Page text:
The city of Savannah has launched a pilot project to reduce Whitaker Street to one lane from Bay Street to Broughton Street.
The 90-day experiment will make the corridor friendlier to pedestrians and create additional on-street parking — a precious commodity in that heavily commercial portion of downtown.
News of the experiment has been met with consternation in some corners of Savannah social media. I encourage the cynics to take a close look for themselves at the changes and consider the potential advantages.
Those who just want to drive fast around downtown aren’t ever going to be happy about the new configuration, of course. Neither are those who fear even simple changes to the built environment, nor are those who assume that city officials are incompetent on every level.
I also think that some folks have more fundamental objections that stem from growing up in a car-centric culture. Over the last 18 years, I have often argued strenuously in this column for the maximization of vehicular connectivity and on-street parking, but if I write about road diets, traffic calming, pedestrian safety or alternative transportation, some readers assume that I’m a crazed anti-car zealot
Perhaps reasonable experiments like the one on Whitaker Street would be met with less hostility if advocates of better urban design found new avenues to explain their reasoning for changes that might seem foreign but that would, on balance, improve quality of life.
Whitaker Street at afternoon rush hour
For the purposes of this column, I drove on that stretch of Whitaker Street on two days last week during the afternoon rush hour.
About 5:15 p.m. on Tuesday, I turned off Bay onto Whitaker and proceeded without interruption to the stop sign at West Congress Street. Then I pulled forward and easily got through the light at Broughton Street as soon as it turned green.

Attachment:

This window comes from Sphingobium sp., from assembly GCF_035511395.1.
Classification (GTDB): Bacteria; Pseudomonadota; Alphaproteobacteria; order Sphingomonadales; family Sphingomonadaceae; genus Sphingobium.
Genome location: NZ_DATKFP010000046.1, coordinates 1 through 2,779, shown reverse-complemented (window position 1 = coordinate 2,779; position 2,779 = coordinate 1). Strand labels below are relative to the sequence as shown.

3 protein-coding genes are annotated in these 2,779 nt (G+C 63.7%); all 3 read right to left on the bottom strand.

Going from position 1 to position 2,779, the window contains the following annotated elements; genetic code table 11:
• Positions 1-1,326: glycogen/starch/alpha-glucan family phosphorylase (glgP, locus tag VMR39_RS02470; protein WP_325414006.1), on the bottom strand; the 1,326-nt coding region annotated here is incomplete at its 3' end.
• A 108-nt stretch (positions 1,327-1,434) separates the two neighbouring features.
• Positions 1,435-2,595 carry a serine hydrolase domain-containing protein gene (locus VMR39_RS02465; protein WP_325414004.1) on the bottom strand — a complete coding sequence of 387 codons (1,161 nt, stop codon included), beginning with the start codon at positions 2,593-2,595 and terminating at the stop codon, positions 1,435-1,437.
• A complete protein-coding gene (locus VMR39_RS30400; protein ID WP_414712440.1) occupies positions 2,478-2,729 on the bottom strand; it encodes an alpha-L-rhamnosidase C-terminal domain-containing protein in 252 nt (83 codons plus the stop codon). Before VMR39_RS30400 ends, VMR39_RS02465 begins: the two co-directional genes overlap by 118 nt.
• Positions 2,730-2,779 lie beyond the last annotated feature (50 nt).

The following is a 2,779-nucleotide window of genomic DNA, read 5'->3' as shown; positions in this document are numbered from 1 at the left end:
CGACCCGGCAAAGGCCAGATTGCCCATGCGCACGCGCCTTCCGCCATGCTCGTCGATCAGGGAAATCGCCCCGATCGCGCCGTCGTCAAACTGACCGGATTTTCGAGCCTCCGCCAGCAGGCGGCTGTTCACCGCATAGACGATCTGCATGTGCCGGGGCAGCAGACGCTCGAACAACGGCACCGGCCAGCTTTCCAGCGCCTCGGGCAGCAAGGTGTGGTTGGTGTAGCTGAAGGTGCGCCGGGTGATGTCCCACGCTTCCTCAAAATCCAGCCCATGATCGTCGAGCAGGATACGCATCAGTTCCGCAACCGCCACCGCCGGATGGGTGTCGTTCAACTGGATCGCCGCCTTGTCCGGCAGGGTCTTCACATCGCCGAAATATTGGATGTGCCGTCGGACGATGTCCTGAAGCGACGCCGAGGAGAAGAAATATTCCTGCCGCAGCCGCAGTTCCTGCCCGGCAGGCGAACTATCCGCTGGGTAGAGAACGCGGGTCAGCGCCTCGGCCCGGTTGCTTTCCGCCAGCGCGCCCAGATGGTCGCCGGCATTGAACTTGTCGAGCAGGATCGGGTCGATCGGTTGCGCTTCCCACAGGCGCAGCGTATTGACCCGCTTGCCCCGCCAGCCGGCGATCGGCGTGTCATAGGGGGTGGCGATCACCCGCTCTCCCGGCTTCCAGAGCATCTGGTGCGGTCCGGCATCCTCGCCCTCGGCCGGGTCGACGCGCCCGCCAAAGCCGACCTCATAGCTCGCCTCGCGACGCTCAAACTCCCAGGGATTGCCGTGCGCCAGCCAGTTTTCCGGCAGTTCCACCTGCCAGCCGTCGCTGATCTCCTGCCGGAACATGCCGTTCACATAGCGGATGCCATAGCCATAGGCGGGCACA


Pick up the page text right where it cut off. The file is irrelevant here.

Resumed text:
The trip seemed too easy, so I drove around the block twice more only to have the same experience.
I drove that stretch several more times on Wednesday afternoon between 5:30 and 5:45. On that day, the green light at Broughton Street wasn’t quite long enough to clear all the cars lined up on Whitaker, and the traffic backed up to the north side of the stop sign at West Congress Street. The delay was minimal, but I found it frustrating.
Of course, it was wet and rainy on Wednesday afternoon, and there were significant delays on key corridors throughout the downtown area. Westbound traffic on Oglethorpe Avenue, for example, was backed up almost to Whitaker Street.
At the busiest times of the day, it seems like the loss of a lane on Whitaker Street might be a mild inconvenience to drivers, although the situation could be improved by slight adjustments to the stoplight timing at Broughton Street.
So far I’ve been writing about that stretch of Whitaker when traffic volume is relatively high, but there are fewer cars through much of the day and night. Drivers frequently turn onto Whitaker, see two empty lanes ahead and hit the gas hard.
What’s wrong with extra wide lanes?
For the city’s current experiment, there is one travel lane down the middle of Whitaker with room for parking on both sides of the street.
I’m not sure the current design is the best choice for the future, but the new alignment shows just how wide the lanes have been for decades. On some stretches, Drayton and Whitaker streets have 15-foot lanes.
Many citizens have the impression that wider lanes make streets safer, but that’s not true. According to the National Association of City Transportation Officials, “Lane widths of 10 feet are appropriate in urban areas and have a positive impact on a street’s safety without impacting traffic operations.”
Overly wide travel lanes encourage drivers to go faster while also increasing the time needed for pedestrians to cross the street.
In our increasingly busy downtown area, those unnecessarily wide lanes preempt any number of viable uses that bring demonstrated economic benefits, including on-street parking, bike lanes, street trees and expanded sidewalks.
Even if this experiment ultimately fails, we could still expand the sidewalks as money becomes available. City officials have committed to making Bay and Broughton streets more pedestrian friendly, and it would be a simple matter to narrow the lanes on Whitaker and widen the sidewalks there, too.
City Talk appears every Tuesday and Sunday. Bill Dawers can be reached via email@example.com. Send mail to 10 E. 32nd St., Savannah, Ga. 31401.